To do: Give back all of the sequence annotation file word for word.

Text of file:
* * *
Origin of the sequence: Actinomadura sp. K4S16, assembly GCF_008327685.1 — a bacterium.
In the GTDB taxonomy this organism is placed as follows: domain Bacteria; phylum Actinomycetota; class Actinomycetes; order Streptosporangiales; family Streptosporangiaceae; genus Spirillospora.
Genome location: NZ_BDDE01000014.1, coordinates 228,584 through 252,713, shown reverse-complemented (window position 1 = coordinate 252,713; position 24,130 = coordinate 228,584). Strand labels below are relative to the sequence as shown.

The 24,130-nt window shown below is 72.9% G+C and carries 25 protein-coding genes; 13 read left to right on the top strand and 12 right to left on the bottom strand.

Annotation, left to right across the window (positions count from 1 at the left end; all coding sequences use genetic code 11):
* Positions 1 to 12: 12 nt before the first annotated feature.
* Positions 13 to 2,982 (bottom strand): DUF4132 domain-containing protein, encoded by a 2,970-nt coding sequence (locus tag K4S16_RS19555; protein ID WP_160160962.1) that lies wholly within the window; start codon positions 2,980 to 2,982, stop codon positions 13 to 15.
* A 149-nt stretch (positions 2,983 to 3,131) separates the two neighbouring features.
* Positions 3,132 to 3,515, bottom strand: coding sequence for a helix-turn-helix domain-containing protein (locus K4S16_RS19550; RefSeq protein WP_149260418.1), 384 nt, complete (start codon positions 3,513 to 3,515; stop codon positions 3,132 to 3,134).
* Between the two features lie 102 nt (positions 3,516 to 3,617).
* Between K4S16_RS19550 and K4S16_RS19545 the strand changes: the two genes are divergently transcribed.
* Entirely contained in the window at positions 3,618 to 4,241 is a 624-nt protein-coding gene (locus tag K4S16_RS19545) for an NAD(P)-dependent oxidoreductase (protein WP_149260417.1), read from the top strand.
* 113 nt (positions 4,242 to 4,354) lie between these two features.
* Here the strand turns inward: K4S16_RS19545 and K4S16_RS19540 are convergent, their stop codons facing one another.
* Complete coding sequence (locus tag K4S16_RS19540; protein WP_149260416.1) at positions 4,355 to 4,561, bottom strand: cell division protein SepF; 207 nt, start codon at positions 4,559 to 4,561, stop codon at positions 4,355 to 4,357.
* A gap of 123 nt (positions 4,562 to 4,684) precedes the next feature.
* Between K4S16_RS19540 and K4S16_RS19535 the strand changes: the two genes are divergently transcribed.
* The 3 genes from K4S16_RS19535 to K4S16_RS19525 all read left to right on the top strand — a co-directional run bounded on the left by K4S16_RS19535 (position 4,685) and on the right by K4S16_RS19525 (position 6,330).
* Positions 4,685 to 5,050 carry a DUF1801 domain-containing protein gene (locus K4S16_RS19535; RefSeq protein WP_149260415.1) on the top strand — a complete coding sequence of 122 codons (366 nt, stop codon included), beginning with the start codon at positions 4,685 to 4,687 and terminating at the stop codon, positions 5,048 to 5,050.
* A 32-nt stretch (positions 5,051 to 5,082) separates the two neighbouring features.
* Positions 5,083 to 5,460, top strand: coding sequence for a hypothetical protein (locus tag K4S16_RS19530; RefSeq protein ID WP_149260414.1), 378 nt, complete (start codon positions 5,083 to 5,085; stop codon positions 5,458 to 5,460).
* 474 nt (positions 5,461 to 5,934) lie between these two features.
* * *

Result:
Origin of the sequence: Actinomadura sp. K4S16, assembly GCF_008327685.1 — a bacterium.
In the GTDB taxonomy this organism is placed as follows: domain Bacteria; phylum Actinomycetota; class Actinomycetes; order Streptosporangiales; family Streptosporangiaceae; genus Spirillospora.
Genome location: NZ_BDDE01000014.1, coordinates 228,584 through 252,713, shown reverse-complemented (window position 1 = coordinate 252,713; position 24,130 = coordinate 228,584). Strand labels below are relative to the sequence as shown.

The 24,130-nt window shown below is 72.9% G+C and carries 25 protein-coding genes; 13 read left to right on the top strand and 12 right to left on the bottom strand.

Annotation, left to right across the window (positions count from 1 at the left end; all coding sequences use genetic code 11):
* Positions 1 to 12: 12 nt before the first annotated feature.
* Positions 13 to 2,982 (bottom strand): DUF4132 domain-containing protein, encoded by a 2,970-nt coding sequence (locus tag K4S16_RS19555; protein ID WP_160160962.1) that lies wholly within the window; start codon positions 2,980 to 2,982, stop codon positions 13 to 15.
* A 149-nt stretch (positions 2,983 to 3,131) separates the two neighbouring features.
* Positions 3,132 to 3,515, bottom strand: coding sequence for a helix-turn-helix domain-containing protein (locus K4S16_RS19550; RefSeq protein WP_149260418.1), 384 nt, complete (start codon positions 3,513 to 3,515; stop codon positions 3,132 to 3,134).
* Between the two features lie 102 nt (positions 3,516 to 3,617).
* Between K4S16_RS19550 and K4S16_RS19545 the strand changes: the two genes are divergently transcribed.
* Entirely contained in the window at positions 3,618 to 4,241 is a 624-nt protein-coding gene (locus tag K4S16_RS19545) for an NAD(P)-dependent oxidoreductase (protein WP_149260417.1), read from the top strand.
* 113 nt (positions 4,242 to 4,354) lie between these two features.
* Here the strand turns inward: K4S16_RS19545 and K4S16_RS19540 are convergent, their stop codons facing one another.
* Complete coding sequence (locus tag K4S16_RS19540; protein WP_149260416.1) at positions 4,355 to 4,561, bottom strand: cell division protein SepF; 207 nt, start codon at positions 4,559 to 4,561, stop codon at positions 4,355 to 4,357.
* A gap of 123 nt (positions 4,562 to 4,684) precedes the next feature.
* Between K4S16_RS19540 and K4S16_RS19535 the strand changes: the two genes are divergently transcribed.
* The 3 genes from K4S16_RS19535 to K4S16_RS19525 all read left to right on the top strand — a co-directional run bounded on the left by K4S16_RS19535 (position 4,685) and on the right by K4S16_RS19525 (position 6,330).
* Positions 4,685 to 5,050 carry a DUF1801 domain-containing protein gene (locus K4S16_RS19535; RefSeq protein WP_149260415.1) on the top strand — a complete coding sequence of 122 codons (366 nt, stop codon included), beginning with the start codon at positions 4,685 to 4,687 and terminating at the stop codon, positions 5,048 to 5,050.
* A 32-nt stretch (positions 5,051 to 5,082) separates the two neighbouring features.
* Positions 5,083 to 5,460, top strand: coding sequence for a hypothetical protein (locus tag K4S16_RS19530; RefSeq protein ID WP_149260414.1), 378 nt, complete (start codon positions 5,083 to 5,085; stop codon positions 5,458 to 5,460).
* 474 nt (positions 5,461 to 5,934) lie between these two features.